Source: Teaching Education, Volume 24, Issue 3, 2013, pages 327-344.
This article explores the experiences of secondary teachers in four London schools.
These teachers participated in Teacher Learning Communities, defined as meetings in which professional learning was supported as they learned about Assessment for Learning (AfL).
The claim for these communities is that they lead to sustained improvements in teaching and learning, where the following design principles are adhered to:
where leaders respect and value a need that has been identified by participants as of importance to themselves;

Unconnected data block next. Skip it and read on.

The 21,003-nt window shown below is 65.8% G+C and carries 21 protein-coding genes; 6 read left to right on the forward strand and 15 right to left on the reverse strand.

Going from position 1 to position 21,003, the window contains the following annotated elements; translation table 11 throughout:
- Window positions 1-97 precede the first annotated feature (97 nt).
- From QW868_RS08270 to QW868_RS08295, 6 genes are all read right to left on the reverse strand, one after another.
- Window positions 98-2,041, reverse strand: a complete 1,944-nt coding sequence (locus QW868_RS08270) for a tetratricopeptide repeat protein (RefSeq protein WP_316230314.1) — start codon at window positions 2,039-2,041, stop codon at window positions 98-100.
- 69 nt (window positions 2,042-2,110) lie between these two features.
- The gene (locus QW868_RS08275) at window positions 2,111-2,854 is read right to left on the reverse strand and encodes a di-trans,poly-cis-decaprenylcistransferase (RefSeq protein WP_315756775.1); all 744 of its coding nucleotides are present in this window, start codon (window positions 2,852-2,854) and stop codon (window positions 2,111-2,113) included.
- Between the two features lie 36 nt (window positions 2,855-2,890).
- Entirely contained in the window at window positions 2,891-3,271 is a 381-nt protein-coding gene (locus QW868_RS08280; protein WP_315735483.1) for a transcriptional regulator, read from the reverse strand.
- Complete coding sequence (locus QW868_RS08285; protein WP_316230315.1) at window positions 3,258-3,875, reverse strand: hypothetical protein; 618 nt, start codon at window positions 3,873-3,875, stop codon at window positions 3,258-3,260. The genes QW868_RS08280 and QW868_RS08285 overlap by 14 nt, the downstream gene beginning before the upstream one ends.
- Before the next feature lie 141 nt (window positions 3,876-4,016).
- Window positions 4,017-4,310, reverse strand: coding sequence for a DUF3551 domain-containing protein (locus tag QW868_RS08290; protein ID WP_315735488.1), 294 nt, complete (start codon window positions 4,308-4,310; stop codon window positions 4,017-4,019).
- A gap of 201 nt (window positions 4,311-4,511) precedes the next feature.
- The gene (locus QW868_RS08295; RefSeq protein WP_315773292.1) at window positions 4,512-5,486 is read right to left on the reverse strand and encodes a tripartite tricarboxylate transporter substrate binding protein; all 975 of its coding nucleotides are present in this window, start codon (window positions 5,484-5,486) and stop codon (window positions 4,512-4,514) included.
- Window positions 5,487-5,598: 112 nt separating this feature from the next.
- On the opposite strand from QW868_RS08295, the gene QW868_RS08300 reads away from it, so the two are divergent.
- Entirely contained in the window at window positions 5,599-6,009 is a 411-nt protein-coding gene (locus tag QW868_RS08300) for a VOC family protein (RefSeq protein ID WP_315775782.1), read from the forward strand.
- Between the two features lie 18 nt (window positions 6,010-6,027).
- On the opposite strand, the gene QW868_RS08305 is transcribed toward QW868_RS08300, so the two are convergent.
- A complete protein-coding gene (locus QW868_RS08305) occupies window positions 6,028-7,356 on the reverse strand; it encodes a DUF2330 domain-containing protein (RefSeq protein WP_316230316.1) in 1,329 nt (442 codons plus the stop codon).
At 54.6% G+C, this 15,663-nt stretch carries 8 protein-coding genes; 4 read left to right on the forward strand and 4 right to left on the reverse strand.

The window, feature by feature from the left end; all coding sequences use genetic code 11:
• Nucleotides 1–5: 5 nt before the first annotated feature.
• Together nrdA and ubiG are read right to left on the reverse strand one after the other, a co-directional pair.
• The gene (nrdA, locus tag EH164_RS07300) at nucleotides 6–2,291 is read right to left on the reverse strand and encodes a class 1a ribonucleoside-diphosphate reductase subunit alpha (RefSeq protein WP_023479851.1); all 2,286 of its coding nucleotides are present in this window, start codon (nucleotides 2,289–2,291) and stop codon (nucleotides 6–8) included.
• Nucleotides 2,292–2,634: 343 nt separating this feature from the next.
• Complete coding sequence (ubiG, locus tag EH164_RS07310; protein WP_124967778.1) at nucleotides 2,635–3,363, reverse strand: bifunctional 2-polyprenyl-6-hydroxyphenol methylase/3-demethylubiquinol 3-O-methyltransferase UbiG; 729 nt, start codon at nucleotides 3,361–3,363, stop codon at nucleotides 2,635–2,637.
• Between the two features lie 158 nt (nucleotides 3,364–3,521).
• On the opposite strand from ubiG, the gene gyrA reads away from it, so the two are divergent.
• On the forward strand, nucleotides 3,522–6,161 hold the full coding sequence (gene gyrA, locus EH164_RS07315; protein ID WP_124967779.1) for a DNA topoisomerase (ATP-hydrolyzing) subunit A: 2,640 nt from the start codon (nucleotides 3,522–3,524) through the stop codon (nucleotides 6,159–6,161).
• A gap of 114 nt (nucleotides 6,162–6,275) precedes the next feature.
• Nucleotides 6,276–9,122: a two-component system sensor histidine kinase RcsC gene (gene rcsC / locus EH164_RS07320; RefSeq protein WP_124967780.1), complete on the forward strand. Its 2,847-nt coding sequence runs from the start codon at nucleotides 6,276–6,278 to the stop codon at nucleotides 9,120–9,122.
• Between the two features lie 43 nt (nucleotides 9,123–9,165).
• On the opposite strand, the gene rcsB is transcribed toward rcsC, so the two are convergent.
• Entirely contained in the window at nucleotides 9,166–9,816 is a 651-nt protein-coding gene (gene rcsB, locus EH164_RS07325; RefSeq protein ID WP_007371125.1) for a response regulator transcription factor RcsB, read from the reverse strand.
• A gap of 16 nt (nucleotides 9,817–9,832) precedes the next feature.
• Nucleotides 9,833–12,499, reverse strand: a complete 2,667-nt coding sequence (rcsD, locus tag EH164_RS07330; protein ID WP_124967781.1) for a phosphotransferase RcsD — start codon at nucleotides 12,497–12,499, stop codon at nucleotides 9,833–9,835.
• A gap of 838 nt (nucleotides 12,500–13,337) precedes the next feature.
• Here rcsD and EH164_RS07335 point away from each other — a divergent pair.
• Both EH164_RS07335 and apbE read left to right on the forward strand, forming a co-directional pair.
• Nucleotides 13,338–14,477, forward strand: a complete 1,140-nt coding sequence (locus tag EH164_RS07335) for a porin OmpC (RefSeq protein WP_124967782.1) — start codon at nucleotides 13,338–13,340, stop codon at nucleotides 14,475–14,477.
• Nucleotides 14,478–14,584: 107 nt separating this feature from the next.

they are school-based and integral to school operations;
there is teacher collaboration; and there is input from within and beyond the school to support teachers’ theoretical as well as practical learning.
The findings suggest that Teacher Learning Communities’ benefits were compromised specifically:
where they were imposed on teachers;
where they were not accommodated sufficiently within other school commitments;
where leaders were too directive; where meeting formats were adhered to inflexibly; and where practice was emphasized at the expense of theories.
The author concludes that both AfL and Teacher Learning Communities rely for their success on sustained critical reflection among their participants, which can be inhibited where the above limitations apply.